With the final construction costs in hand, the Yampa Valley Housing Authority intends to deed restrict and make affordable all 30 units in its Fox Creek Village project.
The housing authority has established two price points for the two-bedroom, two-bathroom townhomes off Hilltop Parkway.
Twenty of the homes will be targeted at those who make 80 percent or less of the area's median income, with an initial sales price of $175,000. Ten of the homes are intended for those who make 80 to 120 percent of the area's median income, and the initial sales price will be set at $190,000.
Housing authority Executive Director Elizabeth Black said the two levels of housing prices largely were driven by the income levels of people who have shown interest in affordable housing. The data showed that 90 percent of the demand for affordable housing was from those at 80 percent of the median income or below.
The group also wanted to offer as many affordable homes as possible.
"There was a strong consensus to go all the way on this," Black said.
On Wednesday, the housing authority will draw names to see who gets the first chance at owning one of the homes. More than 200 people have entered the lottery, which closes Wednesday.
Since May, the housing authority has been working with Drahota Development Company, the lone bidder on the project, to whittle down the costs. The original bid came in at more than $4.7 million, which was too high.
"It was pretty surprising when the initial number came out," Black said.
The cost was attributed to the price of labor, Black said. The housing authority looked for ways to reduce costs, taking out gas fire places and changing interior finishes such as flooring, lighting fixtures and windows.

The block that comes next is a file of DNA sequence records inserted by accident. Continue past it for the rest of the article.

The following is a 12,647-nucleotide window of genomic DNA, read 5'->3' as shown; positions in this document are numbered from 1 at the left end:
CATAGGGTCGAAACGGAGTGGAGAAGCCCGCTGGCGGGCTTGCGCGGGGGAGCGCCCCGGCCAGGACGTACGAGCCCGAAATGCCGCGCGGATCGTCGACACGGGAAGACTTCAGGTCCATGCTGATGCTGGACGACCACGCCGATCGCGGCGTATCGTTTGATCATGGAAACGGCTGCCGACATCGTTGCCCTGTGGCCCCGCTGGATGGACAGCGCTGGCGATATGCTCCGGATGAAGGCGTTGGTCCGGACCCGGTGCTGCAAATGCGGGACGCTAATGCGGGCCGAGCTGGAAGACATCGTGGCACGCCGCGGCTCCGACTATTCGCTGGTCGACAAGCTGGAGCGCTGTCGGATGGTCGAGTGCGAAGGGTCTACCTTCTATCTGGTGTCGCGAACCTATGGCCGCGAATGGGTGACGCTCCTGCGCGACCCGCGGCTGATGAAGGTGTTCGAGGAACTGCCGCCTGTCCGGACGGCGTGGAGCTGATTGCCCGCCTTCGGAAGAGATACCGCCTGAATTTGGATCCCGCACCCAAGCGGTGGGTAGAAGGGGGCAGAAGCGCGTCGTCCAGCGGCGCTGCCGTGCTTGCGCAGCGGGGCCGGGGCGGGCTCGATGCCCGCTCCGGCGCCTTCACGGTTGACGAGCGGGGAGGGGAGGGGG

The housing authority was able to reduce the cost to $4.16 million, which puts the total cost per unit at $195,000. Similar sized units are selling in Steamboat for $240,000 to $280,000.
To meet the $175,000 and $190,000 target prices, the housing authority is asking the city and county to chip in on the project.
"Our goal is to provide affordable housing for as many units as possible. The only way to do this is to get financial help from the city. It really is about how much help the city is willing to give us," YVHA President Kathi Meyer said.
Tonight, the housing authority will ask the Steamboat Springs City Council to waive building, planning review and planning department fees for all 30 units, totaling about $27,000. The authority also is asking for city tap fees to be waived for 20 units, totaling $125,000.
The housing authority also is asking to not pay the county and city's building-use taxes, about $88,000, and the city's excise tax, about $48,000.
The council also will consider extending a $250,000 loan the city gave the housing authority to help purchase the land. The loan was supposed to be repaid by December, but the housing authority is asking to use the money to help cover the construction costs and repay the loan next summer.
The housing authority hopes to get $185,000 worth of down-payment assistance money from the state and a state grant that would put $12,500 toward each of the 20 units in the 80 percent income bracket.
Homes that sell for $175,000 will come with a price restriction on resale. The resale price of the home is limited to a maximum of 3 percent compounded annual increase onto the original sale price.
Black said the number would allow the homes to appreciate in value and keep up with inflation and salaries.
"I think people want to know a cap on value per year. The politicians want to know that, and the Realtors want to know that," Black said.
The homes targeted at those in the 80 percent to 120 percent income bracket do not have price resale restrictions and the deed restrictions are more similar to those in West End Village.
Meyer said the council had urged the housing authority to look at deed restrictions that limited the resale price and it comes with significant subsidies from other governmental sources.
"We felt it was something the City Council has repeatedly asked us to do. In order to keep it in the affordable housing pool forever, we needed to look at restrictions," Meyer said.